Chem 4 Word

Submitting Institution

University of Cambridge

Unit of Assessment


Summary Impact Type


Research Subject Area(s)

Information and Computing Sciences: Artificial Intelligence and Image Processing, Computer Software, Information Systems

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Summary of the impact

From 2008-2010, Peter Murray-Rust developed a Chemistry Add-in for Microsoft Office Word, which enables users to insert and modify searchable, semantically rich chemical information within a Microsoft word document and for the data to be stored and manipulated in a semantically rich manner. The Add-in has been downloaded over 400,000 times. It was one of the first projects from Microsoft Research for which a public release under an open source license was obtained. This project demonstrated to a wide audience new semantic approaches to computing in chemistry. Chem4Word has impacted on education, publishing and science in industry and academia.

Underpinning research

Peter Murray-Rust joined Cambridge as a lecturer in the Department of Chemistry in 2000, and then Reader in (2004) until retirement (2008), remaining research-active in the Department thereafter. Together with Henry Rzepa (Imperial College London, since 1995) they established the first fully operational system for managing complex chemical content entirely in Extensible Markup Language (XML), which defines a set of rules for encoding documents in a format that is both human- and machine-readable. Chemical Markup Language (CML), which adapts XML to chemistry, is the first and the most ambitious application of semantic computing in chemistry. CML is the pioneering XML-based language for chemistry, providing a uniform, extensible system for representing, storing, and transmitting chemical information. CML supports 4 main methods of creating semantic chemistry: 1) human authoring (as in conventional articles, reports, laboratory notebooks, etc.), 2) conversion of chemical data from legacy formats, 3) creation of semantic chemistry through computer program output and 4) machine extraction of chemistry from unstructured and semi-structured material (e.g. electronic chemistry publications). CML also enables a range of concepts to be modelled, including molecules, reactions, and chemical metadata. CML has become an important component of many chemical information systems, including toolkits, structure editors, and other software.1,2&3

Based on the CML framework and Murray-Rust's vision of creating a simple way for chemists worldwide to insert "semantically intelligent" chemical information into documents using existing desktop applications such as Microsoft Office Word, the Chemistry Add-In for Word (Chem4Word) Project was initiated in 2008 in a collaboration between the Department of Chemistry and Microsoft Research. The new Microsoft Office Word format (.DOCX) would allow for chemical entities to be authored, manipulated, and stored as CML files within a DOCX package in a user-friendly manner, and the resulting files could easily be queried and mined for chemical data whether that was expressed in the document as a name, formula, image, or bold number reference.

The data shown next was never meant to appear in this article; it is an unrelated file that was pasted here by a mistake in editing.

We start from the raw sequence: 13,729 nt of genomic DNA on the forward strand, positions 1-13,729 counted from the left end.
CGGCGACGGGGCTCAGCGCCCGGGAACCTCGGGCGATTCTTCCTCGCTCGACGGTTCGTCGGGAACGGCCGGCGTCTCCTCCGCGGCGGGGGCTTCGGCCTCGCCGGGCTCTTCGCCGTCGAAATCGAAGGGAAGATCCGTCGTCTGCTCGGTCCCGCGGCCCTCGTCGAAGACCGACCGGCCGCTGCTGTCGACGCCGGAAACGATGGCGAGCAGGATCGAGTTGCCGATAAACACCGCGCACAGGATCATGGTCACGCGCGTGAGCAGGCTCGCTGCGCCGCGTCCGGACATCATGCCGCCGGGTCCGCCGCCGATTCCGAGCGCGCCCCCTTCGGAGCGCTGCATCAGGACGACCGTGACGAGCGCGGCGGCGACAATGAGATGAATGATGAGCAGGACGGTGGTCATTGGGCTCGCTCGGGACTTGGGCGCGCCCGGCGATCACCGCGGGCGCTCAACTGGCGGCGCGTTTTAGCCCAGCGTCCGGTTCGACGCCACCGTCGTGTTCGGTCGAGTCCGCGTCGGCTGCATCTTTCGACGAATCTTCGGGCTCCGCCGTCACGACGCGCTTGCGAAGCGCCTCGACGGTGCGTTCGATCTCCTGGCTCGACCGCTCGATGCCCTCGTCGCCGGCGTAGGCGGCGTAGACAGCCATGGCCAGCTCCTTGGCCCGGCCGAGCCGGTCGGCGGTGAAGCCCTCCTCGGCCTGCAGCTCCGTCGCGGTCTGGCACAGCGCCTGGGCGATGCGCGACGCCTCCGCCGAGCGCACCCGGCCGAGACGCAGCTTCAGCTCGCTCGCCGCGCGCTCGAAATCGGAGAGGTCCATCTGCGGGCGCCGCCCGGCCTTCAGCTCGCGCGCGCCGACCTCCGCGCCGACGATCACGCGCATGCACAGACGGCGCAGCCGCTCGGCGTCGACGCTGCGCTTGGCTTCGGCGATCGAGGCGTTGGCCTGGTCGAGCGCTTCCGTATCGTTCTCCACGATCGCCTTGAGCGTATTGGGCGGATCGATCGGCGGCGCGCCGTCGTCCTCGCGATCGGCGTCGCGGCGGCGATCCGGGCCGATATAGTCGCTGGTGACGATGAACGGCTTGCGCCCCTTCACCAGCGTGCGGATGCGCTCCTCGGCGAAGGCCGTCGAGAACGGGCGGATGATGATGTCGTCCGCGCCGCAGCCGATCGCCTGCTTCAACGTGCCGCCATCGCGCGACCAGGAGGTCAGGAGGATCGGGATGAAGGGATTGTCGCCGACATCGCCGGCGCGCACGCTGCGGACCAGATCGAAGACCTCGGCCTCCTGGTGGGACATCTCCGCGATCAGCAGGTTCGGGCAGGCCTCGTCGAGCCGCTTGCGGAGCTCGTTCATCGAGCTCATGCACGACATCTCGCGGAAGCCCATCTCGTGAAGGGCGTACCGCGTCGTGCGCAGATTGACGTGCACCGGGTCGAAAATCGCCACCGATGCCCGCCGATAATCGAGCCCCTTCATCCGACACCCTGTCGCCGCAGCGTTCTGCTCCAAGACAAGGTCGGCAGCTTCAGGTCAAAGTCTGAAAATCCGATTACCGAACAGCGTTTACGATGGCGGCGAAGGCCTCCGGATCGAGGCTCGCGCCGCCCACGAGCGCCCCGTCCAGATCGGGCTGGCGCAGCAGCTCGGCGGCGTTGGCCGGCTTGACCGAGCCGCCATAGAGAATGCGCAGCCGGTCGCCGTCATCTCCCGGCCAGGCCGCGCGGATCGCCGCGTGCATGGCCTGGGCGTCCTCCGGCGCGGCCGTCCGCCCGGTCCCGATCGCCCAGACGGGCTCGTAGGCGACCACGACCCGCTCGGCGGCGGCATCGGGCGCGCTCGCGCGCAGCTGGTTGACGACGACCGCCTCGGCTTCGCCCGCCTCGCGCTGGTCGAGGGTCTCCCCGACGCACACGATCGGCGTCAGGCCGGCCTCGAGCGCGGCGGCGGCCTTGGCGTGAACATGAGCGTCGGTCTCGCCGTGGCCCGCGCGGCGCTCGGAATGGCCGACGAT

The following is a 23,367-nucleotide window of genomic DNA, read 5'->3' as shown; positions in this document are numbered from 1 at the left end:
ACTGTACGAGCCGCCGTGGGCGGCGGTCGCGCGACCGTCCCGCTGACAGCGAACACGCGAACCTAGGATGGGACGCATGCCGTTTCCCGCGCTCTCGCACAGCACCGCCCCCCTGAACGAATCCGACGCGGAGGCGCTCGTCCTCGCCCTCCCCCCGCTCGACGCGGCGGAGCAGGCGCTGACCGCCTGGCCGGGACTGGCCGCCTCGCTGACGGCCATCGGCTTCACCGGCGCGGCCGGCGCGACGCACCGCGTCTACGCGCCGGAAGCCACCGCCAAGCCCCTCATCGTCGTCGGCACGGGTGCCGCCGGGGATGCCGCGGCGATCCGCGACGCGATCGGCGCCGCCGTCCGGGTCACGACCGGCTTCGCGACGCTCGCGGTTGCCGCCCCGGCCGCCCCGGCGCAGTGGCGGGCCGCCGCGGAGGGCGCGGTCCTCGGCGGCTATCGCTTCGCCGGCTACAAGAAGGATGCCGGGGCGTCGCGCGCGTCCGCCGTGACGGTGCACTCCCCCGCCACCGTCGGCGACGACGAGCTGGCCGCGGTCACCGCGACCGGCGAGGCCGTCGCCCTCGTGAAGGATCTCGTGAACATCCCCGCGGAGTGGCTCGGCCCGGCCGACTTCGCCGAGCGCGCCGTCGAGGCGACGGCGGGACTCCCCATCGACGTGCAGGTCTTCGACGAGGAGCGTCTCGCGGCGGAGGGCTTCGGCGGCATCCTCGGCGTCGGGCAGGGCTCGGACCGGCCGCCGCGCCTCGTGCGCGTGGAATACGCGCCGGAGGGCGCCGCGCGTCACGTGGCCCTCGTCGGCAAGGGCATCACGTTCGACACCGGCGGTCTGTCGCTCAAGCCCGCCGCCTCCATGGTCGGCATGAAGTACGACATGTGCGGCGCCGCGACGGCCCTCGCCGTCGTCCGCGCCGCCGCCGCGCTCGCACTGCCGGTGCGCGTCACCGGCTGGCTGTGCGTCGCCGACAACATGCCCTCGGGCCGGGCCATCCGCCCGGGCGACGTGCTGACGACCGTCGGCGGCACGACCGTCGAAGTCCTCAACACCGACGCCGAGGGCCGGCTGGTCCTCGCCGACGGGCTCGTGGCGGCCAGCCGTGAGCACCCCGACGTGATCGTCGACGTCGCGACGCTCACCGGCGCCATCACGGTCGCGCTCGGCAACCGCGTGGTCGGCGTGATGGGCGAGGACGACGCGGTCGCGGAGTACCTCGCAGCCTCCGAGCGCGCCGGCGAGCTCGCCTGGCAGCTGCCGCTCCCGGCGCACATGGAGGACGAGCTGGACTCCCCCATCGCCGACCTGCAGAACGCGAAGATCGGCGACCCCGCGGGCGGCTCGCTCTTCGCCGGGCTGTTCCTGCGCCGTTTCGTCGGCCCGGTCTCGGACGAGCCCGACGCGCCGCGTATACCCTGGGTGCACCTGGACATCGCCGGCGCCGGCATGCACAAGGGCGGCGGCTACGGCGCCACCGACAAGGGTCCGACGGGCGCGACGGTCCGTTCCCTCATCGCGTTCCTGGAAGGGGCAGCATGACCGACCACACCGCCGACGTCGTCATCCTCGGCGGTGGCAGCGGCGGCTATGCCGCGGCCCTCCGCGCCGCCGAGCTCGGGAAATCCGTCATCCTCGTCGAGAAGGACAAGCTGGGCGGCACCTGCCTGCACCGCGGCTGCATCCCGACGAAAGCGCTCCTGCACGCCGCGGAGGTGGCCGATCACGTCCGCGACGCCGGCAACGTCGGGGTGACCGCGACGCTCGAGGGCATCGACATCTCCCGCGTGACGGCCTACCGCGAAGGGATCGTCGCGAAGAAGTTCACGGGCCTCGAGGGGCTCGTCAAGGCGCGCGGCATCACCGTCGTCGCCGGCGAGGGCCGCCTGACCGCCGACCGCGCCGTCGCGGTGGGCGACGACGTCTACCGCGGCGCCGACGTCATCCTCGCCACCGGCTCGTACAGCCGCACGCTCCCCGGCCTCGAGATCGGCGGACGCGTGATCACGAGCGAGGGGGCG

Other chemical drawing tools are available, such as ChemDraw, which is used by many chemists to create publication-ready, scientifically meaningful drawings. A limitation of software like ChemDraw is that individuals, groups and organisations now have a large number of Word Documents containing embedded ChemDraw objects that cannot easily be searched in a chemically meaningful way. Additionally, only humans can create and interpret the chemical structures created by ChemDraw. Other limitations of some of the currently available software include limitations on the types of chemical structures that can be created, e.g. some are limited to only generating organic molecules. The Chem4Word project set out to simplify the process of inserting and modifying chemical information from within Microsoft Office Word, and also to have the chemical information stored and manipulated in a semantically rich manner. Working closely with Microsoft engineers, Murray-Rust and colleagues provided the underlying research for the design, semantic descriptions and ontology, software algorithms, and chemical knowledge for the program. Microsoft funded a postdoctoral scientist, Dr. Joe Townsend, to design and implement the software.

Murray-Rust and his group, together with Microsoft Research and the Microsoft Office Word team, jointly defined and developed the features that led to beta (March 2010) and version 1.0 (February 2011) releases of the Chemistry Add-in for Microsoft Office Word. This Add-in makes it possible not only to author chemical content in Word, but also to include the meta-data behind the structures, which means that the chemical information can be represented in a variety of ways: 2D chemical structures, names, chemical formulae and importantly, a variety of semantically encoded data. In other words, instead of a static picture one can search and select with a few clicks what information should appear in the embedded fields.4

Chemical Mark-Up Language
In addition to Chem4Word, the following projects (in whole or part involving the Department of Chemistry Unilever Centre for Molecular Informatics) have included development of CML specifications, software or applications: Molecular Standards for the Grid (DTI/EPSRC) 2002-2005, eMinerals (NERC), Materials Grid (DTI/Unilever/Accelrys), Sciborg (EPSRC), eCrystals, (JISC/Soton), SPECTRa (JISC), SPECTRa-T (JISC), Crystal editor (IUCr), Crystal repository (Dept of Chemistry), Polymer Informatics (Unilever), MDL2CML (MDL), Openbabel (Merck).5

References to the research

1. Chemical markup, XML, and the world wide web. 6. CMLReact, an XML vocabulary for chemical reactions. Holliday GL, Murray-Rust P, Rzepa HS. J Chem Inf Model. 2006 Jan-Feb; 46(1): 145-57. (*)


2. CML: Evolution and design. Peter Murray-Rust and Henry Rzepa. J Cheminform. 2011 Oct 14; 3(1): 44. doi: 10.1186/1758-2946-3-44. (*)


3. The semantics of Chemical Markup Language (CML): dictionaries and conventions. Peter Murray-Rust et al. J Cheminform. 2011 Oct 14; 3:43. doi: 10.1186/1758-2946-3-43.